Participants will be asked to consume 3x 84g portions of frozen broccoli, 3x 84g portions of frozen cauliflower, and 3x 300g portions of frozen broccoli and sweet potato soups a week for a total of 2 weeks.
Other: High Brassica
Participants consume a minimum of one portion of a Brassica food (84g frozen broccoli, 84g frozen cauliflower, or 300g frozen broccoli and sweet potato soup) each day for 14 consecutive days at their homes.
Experimental: Low Brassica
Participants will be asked to consume 1x 84g portion of either frozen broccoli or frozen cauliflower in week one, and the remaining 84g portion of Brassica in week two.
Other: Low Brassica
Participants consume one portion of a Brassica vegetable (84g frozen broccoli, or 84g frozen cauliflower) each week for two weeks at their homes.
- Lactobacilli in human faecal microbiota [ Time Frame: Two weeks ]To investigate whether eating a diet rich in Brassica vegetables for two weeks will cause an increase in human gut lactobacilli, compared to the number of lactobacilli present in the participants' normal gut microbiota.
- Human faecal microbial community composition [ Time Frame: Two weeks ]To ascertain whether eating a diet rich in Brassica vegetables modulates the gut microbial community as a whole, as compared to the consumption of a low Brassica diet, and the participants' normal gut microbiota.
- Human faecal bile acid profile [ Time Frame: Two weeks ]To determine whether the consumption of a high and/or low Brassica vegetable diet causes a change in short chain fatty acids and bile acids in the faeces.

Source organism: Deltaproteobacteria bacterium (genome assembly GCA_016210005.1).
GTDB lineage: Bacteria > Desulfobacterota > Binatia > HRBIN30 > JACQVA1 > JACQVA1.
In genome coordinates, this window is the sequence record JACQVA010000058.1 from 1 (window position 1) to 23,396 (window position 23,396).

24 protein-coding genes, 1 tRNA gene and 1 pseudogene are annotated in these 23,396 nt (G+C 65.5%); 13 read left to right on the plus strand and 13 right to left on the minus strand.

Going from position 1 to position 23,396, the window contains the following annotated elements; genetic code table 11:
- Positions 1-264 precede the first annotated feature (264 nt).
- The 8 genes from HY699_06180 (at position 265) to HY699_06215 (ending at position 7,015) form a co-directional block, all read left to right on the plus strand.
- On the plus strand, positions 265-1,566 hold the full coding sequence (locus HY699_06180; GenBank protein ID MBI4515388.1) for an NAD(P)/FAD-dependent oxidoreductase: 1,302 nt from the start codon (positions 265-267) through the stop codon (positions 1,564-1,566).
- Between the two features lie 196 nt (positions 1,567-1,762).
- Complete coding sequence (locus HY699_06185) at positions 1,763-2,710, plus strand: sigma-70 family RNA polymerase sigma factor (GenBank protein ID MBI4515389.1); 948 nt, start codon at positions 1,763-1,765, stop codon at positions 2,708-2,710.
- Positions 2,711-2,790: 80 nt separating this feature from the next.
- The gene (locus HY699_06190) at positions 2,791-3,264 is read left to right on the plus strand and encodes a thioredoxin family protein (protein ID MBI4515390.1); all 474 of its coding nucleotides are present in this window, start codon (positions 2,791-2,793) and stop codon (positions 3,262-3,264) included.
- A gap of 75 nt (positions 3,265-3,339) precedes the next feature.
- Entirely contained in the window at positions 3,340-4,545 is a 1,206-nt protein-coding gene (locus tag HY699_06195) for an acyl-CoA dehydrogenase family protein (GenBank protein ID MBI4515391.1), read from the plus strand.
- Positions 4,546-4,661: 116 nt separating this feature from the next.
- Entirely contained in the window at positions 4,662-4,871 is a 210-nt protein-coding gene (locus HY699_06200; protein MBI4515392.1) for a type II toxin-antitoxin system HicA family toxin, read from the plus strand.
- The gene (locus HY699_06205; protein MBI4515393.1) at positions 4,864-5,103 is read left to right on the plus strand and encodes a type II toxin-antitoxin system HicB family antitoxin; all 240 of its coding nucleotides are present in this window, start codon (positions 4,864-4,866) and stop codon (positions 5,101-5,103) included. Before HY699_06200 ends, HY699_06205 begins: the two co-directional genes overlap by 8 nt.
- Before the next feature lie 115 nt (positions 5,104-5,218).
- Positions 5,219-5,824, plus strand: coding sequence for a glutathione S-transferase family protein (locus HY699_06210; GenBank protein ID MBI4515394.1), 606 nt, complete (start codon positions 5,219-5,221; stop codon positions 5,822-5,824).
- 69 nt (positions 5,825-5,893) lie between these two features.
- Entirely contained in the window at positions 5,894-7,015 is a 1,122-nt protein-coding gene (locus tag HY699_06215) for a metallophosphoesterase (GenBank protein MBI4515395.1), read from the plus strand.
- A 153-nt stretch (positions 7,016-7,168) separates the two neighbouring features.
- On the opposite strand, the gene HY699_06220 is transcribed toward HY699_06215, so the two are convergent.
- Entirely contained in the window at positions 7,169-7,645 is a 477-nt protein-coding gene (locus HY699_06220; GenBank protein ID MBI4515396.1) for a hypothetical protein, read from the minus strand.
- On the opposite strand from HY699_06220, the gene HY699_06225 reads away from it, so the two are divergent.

- Faecal bacterial gene expression [ Time Frame: Two weeks ]To determine whether the consumption of a high and/or low Brassica vegetable diet causes a change in bacterial gene expression in the faeces.
- Urinary isothiocyanates (ITCs) excretion [ Time Frame: Two weeks ]To determine the extent of glucosinolate conversion to ITCs from Brassica vegetables, as measured by ITC excretion in the urine.
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|Ages Eligible for Study:||18 Years to 50 Years (Adult)|
|Sexes Eligible for Study:||All|
|Accepts Healthy Volunteers:||Yes|
- Men and women aged between 18 and 50.
- Smokers and non-smokers.
- Those with a body mass index (BMI) between 19.5 and 30 kg/m2.
- Those that live within a 40 mile radius of Norwich.
- Women who are or have been pregnant within the last 12 months, or are lactating and/or breast feeding.
- Those currently suffering from, or have ever suffered from, any diagnosed gastrointestinal disease, gastrointestinal disorders including regular diarrhoea and constipation (excluding hiatus hernia unless symptomatic) and/or have undergone gastrointestinal surgery, or the study intervention/procedure is contraindicated.
- Have been diagnosed with any long-term medical condition that may affect the study outcome (e.g. diabetes, haemophilia, cardiovascular disease, glaucoma, anaemia). These will be assessed on an individual basis.
- Those diagnosed with a long-term medical condition requiring medication that may affect the study outcome.